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How does a remote control work?

by bluemoonKY
Tags: control, remote, work
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bluemoonKY
#1
Feb22-14, 08:12 PM
P: 37
I'm specifically interested in television remote controls, garage door opener remote controls, and car door remote controls.

I know that the remote control must send a signal somehow to the television, garage door, or car door respectively. But what type of signal does each type of remote control signal? I mean, is it a radio wave or what?
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DrClaude
#2
Feb23-14, 03:00 PM
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http://en.wikipedia.org/wiki/Remote_control
Mike_In_Plano
#3
Feb28-14, 10:46 PM
P: 560
Different ones use different techniques. TV remote controls are fairly fun and straight forward. They typically switch an infrared LED on and off at a 44kHz rate. A receiver in the TV picks up infrared and is tuned to 44kHz.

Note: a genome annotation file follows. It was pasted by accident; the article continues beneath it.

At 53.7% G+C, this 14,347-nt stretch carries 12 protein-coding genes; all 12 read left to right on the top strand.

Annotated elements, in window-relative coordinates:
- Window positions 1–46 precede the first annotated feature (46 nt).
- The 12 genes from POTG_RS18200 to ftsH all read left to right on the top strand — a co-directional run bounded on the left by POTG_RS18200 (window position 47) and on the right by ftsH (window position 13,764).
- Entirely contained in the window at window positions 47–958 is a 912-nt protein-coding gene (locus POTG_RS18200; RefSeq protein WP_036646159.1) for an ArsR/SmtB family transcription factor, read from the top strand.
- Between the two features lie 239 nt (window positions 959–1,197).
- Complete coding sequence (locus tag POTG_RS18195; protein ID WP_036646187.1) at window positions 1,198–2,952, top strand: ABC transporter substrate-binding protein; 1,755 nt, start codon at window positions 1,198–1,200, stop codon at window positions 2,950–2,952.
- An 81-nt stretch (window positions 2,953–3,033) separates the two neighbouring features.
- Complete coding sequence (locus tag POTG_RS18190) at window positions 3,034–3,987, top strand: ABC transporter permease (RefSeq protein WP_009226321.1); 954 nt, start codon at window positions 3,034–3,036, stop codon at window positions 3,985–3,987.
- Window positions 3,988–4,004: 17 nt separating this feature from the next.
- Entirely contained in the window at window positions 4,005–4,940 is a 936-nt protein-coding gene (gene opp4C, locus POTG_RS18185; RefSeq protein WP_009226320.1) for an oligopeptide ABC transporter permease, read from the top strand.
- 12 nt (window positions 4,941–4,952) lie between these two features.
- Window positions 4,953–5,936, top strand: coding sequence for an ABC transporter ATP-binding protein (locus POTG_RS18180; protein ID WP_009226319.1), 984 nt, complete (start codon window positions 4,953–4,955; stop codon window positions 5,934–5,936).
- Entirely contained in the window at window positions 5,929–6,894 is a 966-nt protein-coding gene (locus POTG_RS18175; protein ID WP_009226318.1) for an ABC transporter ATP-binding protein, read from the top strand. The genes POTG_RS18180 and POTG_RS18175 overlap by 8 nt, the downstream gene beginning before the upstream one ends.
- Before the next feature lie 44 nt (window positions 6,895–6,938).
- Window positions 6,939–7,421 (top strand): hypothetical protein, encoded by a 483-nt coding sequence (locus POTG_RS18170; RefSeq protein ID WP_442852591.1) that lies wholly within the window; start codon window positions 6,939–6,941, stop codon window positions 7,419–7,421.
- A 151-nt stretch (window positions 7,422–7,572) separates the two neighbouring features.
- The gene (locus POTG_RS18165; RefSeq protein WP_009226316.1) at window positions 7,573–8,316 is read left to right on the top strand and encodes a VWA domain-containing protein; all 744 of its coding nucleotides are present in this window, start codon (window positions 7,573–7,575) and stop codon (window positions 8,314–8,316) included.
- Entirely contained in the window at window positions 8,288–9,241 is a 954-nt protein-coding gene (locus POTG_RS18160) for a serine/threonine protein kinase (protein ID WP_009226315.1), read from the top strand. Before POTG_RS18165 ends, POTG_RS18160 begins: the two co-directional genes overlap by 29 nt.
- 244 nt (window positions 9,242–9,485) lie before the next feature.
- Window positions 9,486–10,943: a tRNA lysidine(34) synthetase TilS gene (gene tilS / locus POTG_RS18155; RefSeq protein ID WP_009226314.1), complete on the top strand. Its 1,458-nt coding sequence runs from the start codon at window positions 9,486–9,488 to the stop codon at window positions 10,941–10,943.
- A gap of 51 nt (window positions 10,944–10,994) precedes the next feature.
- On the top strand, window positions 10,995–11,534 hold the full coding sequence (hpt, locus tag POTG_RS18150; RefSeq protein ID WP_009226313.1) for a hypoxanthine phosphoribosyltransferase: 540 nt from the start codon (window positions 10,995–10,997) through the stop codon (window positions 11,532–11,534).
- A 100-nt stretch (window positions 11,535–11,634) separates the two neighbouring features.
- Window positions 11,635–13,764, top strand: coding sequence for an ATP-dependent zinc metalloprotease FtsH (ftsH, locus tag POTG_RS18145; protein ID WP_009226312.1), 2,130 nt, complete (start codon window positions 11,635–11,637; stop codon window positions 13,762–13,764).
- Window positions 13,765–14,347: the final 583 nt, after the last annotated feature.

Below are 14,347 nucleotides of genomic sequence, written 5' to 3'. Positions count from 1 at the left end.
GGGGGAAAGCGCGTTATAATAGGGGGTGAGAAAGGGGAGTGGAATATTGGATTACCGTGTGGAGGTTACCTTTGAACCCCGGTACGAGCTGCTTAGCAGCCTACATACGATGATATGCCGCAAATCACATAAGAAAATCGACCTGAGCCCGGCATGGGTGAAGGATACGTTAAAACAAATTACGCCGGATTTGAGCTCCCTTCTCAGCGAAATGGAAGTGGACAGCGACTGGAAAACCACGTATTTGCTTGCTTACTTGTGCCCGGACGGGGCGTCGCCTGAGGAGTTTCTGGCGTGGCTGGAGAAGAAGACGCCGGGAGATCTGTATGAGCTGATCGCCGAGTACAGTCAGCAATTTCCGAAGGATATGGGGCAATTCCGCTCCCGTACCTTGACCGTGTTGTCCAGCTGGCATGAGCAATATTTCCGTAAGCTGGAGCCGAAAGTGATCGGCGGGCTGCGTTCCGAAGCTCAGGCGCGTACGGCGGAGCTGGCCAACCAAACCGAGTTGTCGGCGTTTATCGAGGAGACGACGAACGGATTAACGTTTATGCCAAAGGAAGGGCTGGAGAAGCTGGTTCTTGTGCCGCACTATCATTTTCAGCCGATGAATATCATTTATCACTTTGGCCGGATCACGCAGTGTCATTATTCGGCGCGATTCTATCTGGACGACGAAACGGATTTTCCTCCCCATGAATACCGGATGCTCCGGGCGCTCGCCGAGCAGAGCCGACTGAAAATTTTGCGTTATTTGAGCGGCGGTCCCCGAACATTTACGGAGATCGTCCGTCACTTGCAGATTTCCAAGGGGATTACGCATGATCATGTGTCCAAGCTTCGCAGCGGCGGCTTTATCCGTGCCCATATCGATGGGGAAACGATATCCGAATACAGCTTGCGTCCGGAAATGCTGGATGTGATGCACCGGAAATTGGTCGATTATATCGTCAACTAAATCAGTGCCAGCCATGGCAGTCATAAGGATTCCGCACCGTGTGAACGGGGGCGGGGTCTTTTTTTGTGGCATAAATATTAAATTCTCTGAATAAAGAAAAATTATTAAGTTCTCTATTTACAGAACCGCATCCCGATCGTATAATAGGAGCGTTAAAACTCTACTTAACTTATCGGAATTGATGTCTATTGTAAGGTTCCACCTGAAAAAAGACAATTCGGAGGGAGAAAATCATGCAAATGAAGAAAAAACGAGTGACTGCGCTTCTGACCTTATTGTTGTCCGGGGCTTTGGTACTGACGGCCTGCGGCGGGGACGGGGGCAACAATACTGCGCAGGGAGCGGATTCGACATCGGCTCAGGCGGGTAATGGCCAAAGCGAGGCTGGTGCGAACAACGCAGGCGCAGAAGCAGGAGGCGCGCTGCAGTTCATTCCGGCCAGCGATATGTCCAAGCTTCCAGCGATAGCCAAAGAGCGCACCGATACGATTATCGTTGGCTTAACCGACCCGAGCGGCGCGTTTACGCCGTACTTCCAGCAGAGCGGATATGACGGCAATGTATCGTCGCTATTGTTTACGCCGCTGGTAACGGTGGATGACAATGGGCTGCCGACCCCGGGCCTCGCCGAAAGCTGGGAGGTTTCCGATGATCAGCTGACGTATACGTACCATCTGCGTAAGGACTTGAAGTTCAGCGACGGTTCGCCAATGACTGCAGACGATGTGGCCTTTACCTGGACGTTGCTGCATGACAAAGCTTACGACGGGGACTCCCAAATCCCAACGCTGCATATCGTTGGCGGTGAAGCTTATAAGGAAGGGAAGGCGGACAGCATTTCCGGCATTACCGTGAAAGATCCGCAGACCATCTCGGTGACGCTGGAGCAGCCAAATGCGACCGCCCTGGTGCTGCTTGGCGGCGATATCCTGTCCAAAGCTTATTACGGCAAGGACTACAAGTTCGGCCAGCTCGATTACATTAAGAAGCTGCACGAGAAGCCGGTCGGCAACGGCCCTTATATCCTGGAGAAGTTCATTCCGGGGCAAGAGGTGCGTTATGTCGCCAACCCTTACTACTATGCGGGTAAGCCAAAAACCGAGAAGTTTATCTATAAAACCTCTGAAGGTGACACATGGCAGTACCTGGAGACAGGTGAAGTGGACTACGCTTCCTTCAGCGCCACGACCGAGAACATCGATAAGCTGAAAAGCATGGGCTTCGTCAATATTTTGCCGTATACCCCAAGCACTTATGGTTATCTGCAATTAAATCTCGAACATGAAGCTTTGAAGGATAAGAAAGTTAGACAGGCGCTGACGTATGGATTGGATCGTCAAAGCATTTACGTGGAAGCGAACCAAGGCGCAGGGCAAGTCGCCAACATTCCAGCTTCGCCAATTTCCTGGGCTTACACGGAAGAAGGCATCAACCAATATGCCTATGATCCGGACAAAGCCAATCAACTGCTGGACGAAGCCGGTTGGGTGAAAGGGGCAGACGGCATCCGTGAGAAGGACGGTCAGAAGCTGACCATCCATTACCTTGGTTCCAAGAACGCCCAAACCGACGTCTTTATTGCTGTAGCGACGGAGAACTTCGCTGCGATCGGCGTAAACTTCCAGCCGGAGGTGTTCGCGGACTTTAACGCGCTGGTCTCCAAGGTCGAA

The 44khz signal is called a carrier. Using it helps the TV distinguish the difference between steady sources of light, like sunlight, and the remote.
To get message across, the carrier is turned of and on in a sequence that's unique to the TV brand and function.
Garage doors and cars do the same thing with a radio signal (the carrier), but most of these remotes only use each code once and then move to another code in a very long list. The opener or car only uses each code once, and then rejects it from there on. This keeps thieves from using a receiver to steal the code and reuse it.

Left over remotes are pretty common. I really encourage you to take one apart to look at. You'll find a little LED in the TV/VCR/Cable remotes, and a loop in car remotes that is used as an antenna.

-Mike


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